Like Apple's most recent ads, "FaceTime Every Day" stitches together slices of life from multiple iPhone owners, showcasing how they use the video calling protocol to convey a spectrum of emotions without saying a word.
While not as jarringly serene as Apple's "Music Every Day" spot, the company's latest iPhone 5 ad effectively relays a clear message without using gimmicks, loud music or over-the-top visuals.
The iPhone 5 is almost transparent in the ad as such a strong emphasis is put on FaceTime, rather than the device running it. The audience is given passing glances at what users are seeing in a few over-the-shoulder shots, but the most effective are those that don't show the screen at all, when the audience is forced to see facial expressions lit by the iPhone screen's glow.
Simplicity is the hallmark of these new commercials, but with "FaceTime," Apple included actors' voices in almost every scene over a lilting piano track. The talking is mostly used as a tool to underscore the video chatting taking place, not to necessarily advertise FaceTime's audio capabilities. Indeed, a few of the clips are spoken in foreign tongues and the cuts jump in and out of calls mid-conversation, while in others all that can be heard is laughter.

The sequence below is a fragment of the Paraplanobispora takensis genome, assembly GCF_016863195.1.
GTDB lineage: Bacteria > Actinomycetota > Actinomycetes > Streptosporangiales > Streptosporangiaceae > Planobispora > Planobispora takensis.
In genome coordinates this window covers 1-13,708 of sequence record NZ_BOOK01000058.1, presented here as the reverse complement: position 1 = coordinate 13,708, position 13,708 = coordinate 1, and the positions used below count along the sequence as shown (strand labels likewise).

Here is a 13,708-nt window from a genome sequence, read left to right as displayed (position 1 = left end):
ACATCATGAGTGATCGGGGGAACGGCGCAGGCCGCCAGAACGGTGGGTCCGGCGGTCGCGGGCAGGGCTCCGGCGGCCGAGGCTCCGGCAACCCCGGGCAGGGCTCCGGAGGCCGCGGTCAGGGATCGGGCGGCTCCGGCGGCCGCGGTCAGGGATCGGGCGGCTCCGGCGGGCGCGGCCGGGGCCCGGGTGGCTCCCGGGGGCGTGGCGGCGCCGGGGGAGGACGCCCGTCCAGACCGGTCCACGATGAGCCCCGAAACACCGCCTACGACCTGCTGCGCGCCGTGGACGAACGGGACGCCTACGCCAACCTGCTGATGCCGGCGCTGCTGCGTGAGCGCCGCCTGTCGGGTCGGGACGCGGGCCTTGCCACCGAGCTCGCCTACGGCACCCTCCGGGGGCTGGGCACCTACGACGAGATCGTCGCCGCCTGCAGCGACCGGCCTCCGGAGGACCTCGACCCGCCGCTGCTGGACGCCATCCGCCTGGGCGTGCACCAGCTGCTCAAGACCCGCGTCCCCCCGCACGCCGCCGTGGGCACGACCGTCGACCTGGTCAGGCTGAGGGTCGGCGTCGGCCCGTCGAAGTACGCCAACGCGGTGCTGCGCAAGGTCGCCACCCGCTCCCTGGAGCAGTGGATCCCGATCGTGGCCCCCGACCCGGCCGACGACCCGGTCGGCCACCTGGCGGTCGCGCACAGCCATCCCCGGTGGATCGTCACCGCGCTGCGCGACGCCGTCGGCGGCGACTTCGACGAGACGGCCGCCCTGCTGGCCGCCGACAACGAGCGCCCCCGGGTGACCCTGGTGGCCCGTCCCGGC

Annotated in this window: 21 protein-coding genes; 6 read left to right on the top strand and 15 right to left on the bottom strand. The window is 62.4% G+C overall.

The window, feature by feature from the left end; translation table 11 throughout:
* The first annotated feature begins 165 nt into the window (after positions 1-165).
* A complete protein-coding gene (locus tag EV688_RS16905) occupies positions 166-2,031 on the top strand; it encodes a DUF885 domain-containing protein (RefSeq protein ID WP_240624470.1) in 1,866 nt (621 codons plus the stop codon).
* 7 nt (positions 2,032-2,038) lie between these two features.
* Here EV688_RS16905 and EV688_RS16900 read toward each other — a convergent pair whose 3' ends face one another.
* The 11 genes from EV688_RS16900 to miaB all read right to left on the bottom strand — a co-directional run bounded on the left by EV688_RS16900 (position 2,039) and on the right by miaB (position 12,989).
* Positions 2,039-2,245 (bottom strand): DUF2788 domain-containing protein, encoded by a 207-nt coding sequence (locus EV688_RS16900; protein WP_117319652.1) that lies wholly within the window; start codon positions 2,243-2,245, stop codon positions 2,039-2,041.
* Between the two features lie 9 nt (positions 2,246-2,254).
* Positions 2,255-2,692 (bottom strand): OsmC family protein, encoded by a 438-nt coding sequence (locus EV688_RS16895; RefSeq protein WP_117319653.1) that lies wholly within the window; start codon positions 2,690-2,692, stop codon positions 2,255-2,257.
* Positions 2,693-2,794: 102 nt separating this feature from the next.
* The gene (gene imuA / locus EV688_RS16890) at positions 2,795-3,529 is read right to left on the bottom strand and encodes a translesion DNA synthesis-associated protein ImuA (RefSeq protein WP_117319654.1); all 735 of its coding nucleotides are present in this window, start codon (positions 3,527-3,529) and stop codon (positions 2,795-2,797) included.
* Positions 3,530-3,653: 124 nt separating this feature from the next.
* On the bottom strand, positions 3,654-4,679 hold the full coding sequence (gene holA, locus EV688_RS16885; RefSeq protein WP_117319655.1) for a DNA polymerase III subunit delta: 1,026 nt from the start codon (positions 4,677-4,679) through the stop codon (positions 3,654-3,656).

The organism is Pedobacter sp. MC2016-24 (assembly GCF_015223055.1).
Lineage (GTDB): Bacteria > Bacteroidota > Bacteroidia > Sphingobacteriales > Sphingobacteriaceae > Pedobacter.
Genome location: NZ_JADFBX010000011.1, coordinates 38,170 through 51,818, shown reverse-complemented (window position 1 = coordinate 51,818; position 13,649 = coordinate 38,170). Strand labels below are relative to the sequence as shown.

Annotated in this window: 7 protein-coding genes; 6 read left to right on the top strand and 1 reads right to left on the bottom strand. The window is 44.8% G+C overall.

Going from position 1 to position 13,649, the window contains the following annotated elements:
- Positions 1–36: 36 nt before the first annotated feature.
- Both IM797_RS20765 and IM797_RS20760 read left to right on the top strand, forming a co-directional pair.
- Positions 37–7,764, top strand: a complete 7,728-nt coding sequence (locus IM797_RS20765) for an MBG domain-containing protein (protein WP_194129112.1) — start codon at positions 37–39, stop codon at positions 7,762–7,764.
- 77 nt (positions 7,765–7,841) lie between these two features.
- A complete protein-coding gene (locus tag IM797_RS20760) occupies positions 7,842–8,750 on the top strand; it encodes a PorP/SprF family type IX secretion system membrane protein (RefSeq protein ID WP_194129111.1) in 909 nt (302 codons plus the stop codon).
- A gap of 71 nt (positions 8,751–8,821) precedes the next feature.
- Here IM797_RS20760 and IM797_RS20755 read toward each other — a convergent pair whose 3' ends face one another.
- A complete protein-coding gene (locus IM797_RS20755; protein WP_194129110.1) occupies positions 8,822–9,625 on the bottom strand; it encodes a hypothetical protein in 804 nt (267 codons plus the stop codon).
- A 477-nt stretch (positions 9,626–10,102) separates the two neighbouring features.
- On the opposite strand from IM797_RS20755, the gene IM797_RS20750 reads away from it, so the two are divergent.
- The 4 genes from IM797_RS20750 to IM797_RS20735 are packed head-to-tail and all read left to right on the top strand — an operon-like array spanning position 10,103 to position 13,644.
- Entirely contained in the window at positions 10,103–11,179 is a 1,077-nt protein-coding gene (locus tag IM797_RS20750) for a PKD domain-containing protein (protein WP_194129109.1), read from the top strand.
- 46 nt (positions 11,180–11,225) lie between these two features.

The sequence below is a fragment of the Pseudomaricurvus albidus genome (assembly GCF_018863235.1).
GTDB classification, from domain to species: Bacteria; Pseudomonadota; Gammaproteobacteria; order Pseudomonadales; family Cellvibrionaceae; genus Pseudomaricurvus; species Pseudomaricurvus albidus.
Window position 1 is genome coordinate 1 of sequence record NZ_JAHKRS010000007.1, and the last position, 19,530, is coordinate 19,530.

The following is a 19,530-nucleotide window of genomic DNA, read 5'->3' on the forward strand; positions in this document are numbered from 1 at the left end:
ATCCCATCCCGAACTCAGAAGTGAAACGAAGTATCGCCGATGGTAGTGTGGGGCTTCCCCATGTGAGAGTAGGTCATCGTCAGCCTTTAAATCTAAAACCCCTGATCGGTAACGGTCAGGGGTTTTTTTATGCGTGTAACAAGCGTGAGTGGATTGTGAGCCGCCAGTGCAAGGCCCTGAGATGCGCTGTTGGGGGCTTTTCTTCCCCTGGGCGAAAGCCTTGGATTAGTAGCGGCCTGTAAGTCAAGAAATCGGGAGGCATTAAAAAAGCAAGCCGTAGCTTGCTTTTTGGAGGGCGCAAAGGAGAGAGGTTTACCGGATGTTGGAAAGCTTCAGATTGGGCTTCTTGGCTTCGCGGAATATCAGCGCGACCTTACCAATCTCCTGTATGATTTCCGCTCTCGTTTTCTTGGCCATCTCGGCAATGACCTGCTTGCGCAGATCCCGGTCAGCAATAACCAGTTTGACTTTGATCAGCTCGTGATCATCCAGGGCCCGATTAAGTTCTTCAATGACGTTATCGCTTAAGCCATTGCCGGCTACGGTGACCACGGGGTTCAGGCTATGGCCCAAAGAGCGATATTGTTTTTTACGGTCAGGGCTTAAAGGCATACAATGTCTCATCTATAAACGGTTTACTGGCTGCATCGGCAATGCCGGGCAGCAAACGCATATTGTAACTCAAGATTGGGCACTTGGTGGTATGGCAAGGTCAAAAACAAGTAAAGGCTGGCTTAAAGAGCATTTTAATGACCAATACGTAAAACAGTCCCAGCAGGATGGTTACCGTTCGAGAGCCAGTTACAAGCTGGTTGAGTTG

The silent snippets punctuate the power of visual communication. When the audience sees a user smiling, frowning, laughing, or kissing the air, they understand that FaceTime is made to convey the unspoken.
Impressive in its simple clarity, Apple's commercial effectively paints FaceTime as more than talking at an iPhone, it is a way of expressing feelings that are otherwise difficult or impossible to communicate.
Apple slips in some usage scenarios, like low-light capabilities in the fireworks scene and access to the rear-facing camera in others. Some shots point out the teleconference-like abilities of FaceTime, where multiple people can gather around an iPhone for a group talk. For the most part, however, the ad concentrates on one-on-one communication.
The ad ends with a narrator saying, "Everyday, more people connect face-to-face on the iPhone than any other phone."